The New American
by Steve Byas
Photo shows a statue of Christopher Columbus in Providence, R.I., after it was vandalized with red paint; Oct. 14, 2019: AP Images
Despite a 2017 Rasmussen poll showing that 58 percent of Americans supported keeping Columbus Day, the American Left has made the “Admiral of the Ocean Sea” a symbol of sorts for their attacks upon Western Civilization and Christianity. In fact, it appears that they are only increasing their efforts to denigrate Columbus.
But the great explorer, whose daring voyage across the Atlantic Ocean in 1492 ended the disconnected histories of the world, has his staunch defenders.
Unfortunately, as is the case with so many historical and political disputes today, a rational discussion of the merits of Christopher Columbus is almost impossible, as his detractors routinely accuse him of the vilest of crimes — murder, rape, instigator of the Atlantic slave trade, destroyer of indigenous culture — and then accuse those who attempt to defend him as racists.
For example, in New Mexico, state Representaive Derrick Lente, a Democrat, sponsored a bill that scrapped Columbus Day. Several other states, cities, and colleges have joined in defaming the historical reputation of Columbus. In defense of his bill, Lente argued that Columbus “led genocide, rape, pillage and death, and he tried to extinguish a large Native American population.”
Lente also said, “Christopher Columbus didn’t find us [Sandia people]. We have our own creation stories, our own language, our own history.”
There are so many false accusations made against Columbus, it is difficult to address them all. But Lente’s wild accusations are a good place to start. First of all, the Sandia people that Lente is so proud of are descendants of the Aztecs, a people who enslaved several other indigenous tribes in what is now Mexico, even eating them or sacrificing them in the hundreds of thousands upon altars to their gods. Yet, Columbus, a devout Catholic who introduced the Christian faith in the Western Hemisphere, is the one accused of genocide.
Unfortunately, these baseless charges of genocide against Columbus often go unchallenged. James Loewen, a left-wing former college history professor, wrote in his book The Lies My Teacher Told Me that the pre-Colombian population of Haiti was eight million, but “When Christopher Columbus returned to Spain,” the number of Indian adults was reduced to 1,100,000. Larry Schweikert, in his book 48 Lies About American History, countered, “To think that any pre-modern civilization could eliminate seven million people in just over two years defies all logic, not to mention history.” After all, he had only three ships on his first voyage, and even on his second voyage, he probably had no more than a thousand men, Schweikert contended, and asked how “one thousand men … could kill seven million people in three years!”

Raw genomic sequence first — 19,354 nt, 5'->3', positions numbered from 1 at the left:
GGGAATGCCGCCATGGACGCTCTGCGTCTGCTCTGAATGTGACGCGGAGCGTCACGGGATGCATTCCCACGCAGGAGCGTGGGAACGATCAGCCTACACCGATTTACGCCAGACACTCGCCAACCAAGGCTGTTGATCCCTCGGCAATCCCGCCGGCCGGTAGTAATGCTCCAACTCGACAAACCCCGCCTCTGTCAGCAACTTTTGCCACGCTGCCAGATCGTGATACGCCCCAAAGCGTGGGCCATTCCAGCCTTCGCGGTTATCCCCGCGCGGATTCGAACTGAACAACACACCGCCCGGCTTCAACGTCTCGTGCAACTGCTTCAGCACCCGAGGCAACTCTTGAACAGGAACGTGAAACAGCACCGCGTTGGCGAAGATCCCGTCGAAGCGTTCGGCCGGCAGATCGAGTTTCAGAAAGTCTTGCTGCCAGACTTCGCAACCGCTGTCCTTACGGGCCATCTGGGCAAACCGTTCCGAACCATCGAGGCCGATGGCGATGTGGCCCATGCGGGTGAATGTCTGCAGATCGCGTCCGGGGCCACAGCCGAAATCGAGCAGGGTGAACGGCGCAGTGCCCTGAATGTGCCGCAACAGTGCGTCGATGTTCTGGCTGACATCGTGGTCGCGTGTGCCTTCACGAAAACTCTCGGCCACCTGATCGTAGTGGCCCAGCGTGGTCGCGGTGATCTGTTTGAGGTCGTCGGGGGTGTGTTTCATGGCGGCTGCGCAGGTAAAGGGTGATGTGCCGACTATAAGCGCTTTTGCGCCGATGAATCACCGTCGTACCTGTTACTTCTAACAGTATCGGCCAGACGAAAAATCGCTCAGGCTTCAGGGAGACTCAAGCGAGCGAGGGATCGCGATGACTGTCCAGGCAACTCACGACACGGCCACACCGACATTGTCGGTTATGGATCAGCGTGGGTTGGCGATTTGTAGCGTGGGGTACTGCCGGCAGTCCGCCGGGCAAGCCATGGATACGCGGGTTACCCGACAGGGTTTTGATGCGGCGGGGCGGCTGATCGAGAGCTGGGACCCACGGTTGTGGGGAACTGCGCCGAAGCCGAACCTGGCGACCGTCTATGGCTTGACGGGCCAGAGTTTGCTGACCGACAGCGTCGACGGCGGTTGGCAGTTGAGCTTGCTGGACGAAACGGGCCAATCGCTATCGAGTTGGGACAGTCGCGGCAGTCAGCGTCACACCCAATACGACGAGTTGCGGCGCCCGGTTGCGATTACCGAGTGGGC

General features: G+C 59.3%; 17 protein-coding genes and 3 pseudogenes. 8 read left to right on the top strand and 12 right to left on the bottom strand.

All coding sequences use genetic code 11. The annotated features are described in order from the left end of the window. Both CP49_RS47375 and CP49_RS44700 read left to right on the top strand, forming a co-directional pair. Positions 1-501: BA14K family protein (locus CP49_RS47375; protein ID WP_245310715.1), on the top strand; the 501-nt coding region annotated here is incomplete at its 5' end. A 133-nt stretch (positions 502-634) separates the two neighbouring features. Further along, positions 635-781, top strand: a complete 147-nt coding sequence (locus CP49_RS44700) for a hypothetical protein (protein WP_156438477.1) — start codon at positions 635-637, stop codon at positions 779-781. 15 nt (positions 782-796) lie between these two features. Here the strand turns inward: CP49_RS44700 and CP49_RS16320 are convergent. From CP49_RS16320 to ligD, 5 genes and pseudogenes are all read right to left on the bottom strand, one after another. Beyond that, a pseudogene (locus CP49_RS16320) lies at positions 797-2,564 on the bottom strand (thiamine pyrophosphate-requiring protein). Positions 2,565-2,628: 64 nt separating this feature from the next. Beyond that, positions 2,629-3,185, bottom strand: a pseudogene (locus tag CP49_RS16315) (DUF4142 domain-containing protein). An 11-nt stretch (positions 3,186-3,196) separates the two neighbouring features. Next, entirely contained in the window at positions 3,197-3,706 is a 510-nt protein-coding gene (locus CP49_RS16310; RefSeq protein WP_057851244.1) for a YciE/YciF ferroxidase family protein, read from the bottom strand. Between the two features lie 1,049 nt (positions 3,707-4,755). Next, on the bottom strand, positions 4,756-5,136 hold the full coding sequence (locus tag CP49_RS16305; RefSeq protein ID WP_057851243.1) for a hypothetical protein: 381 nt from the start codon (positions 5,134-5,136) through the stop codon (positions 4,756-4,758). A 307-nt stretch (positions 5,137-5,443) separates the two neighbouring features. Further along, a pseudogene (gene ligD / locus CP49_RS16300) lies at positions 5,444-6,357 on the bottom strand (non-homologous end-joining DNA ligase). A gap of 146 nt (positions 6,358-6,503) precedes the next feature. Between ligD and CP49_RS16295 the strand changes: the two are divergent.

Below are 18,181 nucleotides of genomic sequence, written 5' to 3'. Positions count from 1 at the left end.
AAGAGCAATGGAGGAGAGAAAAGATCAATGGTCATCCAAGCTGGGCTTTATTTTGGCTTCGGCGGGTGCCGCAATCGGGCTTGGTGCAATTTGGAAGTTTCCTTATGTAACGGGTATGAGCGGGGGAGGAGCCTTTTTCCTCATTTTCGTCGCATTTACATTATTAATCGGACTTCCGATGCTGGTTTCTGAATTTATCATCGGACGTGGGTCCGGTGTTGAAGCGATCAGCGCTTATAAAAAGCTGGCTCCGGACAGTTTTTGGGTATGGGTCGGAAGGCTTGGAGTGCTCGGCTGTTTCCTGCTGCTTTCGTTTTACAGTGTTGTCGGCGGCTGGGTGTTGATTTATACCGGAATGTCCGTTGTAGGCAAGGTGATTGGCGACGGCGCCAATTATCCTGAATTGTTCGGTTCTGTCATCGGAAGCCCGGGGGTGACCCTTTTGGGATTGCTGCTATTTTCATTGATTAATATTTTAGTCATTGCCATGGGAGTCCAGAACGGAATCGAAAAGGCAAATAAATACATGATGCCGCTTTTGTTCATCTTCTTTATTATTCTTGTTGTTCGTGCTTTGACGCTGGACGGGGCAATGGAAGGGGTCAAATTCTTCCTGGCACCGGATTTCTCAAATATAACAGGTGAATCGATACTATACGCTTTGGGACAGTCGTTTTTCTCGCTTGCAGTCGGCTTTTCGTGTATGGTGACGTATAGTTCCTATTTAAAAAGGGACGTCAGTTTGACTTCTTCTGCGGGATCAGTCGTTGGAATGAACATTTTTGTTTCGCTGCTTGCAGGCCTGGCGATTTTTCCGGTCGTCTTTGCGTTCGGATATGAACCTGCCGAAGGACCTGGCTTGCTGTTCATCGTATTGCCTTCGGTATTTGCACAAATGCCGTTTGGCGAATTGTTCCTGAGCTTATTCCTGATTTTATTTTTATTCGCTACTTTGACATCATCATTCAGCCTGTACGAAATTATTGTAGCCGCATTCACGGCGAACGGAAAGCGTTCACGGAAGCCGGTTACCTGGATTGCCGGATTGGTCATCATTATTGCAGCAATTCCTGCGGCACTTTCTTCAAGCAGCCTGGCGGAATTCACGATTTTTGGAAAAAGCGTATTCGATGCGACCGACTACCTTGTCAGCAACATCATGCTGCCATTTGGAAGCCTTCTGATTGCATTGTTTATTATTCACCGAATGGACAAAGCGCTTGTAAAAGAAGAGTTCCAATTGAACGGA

Other anti-Columbus rants are just as irrational. David Stannard, in his 1992 book American Holocaust argued that Europeans and whites were responsible for plagues and atrocities, which led to the annihilation of 95 percent of native populations. But this argument is nonsensical. Since Columbus thought he had reached the outskirts of Asia, did he intend to take diseases to people there? After all, his primary desire was to convert the people of China and the surrounding region to Christianity. Why would he want to take smallpox and other such diseases to kill people who had just converted to his Christian faith?